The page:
Grants vs. Loans- Much of the debate about encouraging college completion has focused on academic requirements, advising or the curriculum. Many experts commonly say that completion rates are about much more than money. But a study released here Thursday at the annual meeting of the American Educational Research Association suggests that money, and different kinds of money, matter a lot in the graduation of low-income students. Specifically, the study found a direct positive relationship between government aid and the graduation rates of low-income students from four-year colleges. And the study found a negative relationship between obtaining unsubsidized student loans and graduation rates. Ray Franke, the author, is an assistant professor of education at the University of Massachusetts at Boston, and he used two databases from the National Center for Education Statistics to track low-income students, and to control for various experiences. Read More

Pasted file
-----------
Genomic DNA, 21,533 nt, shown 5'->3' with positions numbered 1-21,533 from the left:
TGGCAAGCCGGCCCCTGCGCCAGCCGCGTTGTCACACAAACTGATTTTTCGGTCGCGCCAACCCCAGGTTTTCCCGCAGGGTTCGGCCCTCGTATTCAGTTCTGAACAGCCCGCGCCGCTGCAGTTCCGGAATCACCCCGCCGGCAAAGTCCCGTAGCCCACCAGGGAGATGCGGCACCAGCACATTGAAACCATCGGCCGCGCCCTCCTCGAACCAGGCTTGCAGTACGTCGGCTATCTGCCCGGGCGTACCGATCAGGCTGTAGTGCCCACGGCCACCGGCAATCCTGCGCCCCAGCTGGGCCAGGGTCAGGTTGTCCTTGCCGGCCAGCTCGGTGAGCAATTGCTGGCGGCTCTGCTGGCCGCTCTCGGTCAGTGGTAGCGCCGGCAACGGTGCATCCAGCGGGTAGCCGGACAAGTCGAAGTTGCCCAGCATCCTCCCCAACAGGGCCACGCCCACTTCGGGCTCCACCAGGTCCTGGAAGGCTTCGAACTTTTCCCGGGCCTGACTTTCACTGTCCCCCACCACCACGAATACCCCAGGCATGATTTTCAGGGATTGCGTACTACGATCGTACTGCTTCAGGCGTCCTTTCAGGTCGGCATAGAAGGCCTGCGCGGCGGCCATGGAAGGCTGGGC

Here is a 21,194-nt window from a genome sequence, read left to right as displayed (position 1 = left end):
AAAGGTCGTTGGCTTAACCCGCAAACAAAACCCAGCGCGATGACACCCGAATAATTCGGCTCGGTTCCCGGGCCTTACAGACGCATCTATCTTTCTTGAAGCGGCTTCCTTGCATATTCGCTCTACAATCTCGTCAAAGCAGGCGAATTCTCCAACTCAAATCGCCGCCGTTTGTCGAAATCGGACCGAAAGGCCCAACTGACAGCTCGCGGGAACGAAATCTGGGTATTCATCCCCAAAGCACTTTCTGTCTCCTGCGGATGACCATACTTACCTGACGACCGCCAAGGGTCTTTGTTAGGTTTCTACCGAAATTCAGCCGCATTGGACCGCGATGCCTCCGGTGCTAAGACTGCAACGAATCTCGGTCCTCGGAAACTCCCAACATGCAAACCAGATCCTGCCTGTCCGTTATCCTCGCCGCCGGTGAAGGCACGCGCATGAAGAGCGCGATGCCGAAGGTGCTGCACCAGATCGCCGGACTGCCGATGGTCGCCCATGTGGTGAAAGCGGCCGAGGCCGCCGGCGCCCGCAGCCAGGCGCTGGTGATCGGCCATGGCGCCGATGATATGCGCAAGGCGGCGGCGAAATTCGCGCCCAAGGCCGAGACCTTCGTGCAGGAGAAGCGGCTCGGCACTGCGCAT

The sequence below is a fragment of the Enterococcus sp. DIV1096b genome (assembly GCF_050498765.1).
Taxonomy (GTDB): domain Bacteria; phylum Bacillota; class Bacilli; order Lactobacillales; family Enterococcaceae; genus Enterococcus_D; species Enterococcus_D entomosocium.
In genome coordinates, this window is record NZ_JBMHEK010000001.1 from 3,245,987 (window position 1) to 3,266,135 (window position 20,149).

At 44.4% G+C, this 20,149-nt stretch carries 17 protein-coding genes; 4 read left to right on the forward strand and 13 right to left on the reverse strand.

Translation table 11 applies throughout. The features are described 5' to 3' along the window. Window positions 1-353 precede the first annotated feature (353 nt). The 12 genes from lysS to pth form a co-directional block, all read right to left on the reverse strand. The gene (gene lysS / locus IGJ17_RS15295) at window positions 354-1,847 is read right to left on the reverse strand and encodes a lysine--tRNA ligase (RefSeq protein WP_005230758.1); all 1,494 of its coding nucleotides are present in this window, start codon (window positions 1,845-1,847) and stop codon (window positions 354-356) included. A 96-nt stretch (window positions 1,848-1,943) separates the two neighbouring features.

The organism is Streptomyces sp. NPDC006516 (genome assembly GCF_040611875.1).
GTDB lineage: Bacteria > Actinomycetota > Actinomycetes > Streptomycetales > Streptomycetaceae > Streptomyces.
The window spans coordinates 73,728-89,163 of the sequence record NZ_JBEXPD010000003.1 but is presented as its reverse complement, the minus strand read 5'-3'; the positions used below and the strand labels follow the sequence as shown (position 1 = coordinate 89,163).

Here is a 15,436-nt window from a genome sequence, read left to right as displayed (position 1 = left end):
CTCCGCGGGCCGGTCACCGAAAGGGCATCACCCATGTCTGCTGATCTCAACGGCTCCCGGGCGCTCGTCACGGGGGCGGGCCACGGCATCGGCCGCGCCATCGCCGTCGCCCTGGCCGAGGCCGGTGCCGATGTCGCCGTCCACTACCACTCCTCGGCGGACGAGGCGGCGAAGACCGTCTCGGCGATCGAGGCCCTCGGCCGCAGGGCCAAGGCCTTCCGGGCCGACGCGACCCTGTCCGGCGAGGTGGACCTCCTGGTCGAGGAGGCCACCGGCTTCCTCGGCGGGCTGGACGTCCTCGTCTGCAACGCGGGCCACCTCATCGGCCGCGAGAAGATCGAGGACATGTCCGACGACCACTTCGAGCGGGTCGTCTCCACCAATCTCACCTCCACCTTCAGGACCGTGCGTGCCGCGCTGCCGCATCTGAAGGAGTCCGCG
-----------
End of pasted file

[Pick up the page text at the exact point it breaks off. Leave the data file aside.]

Andrea Opitz/Outreach Coordinator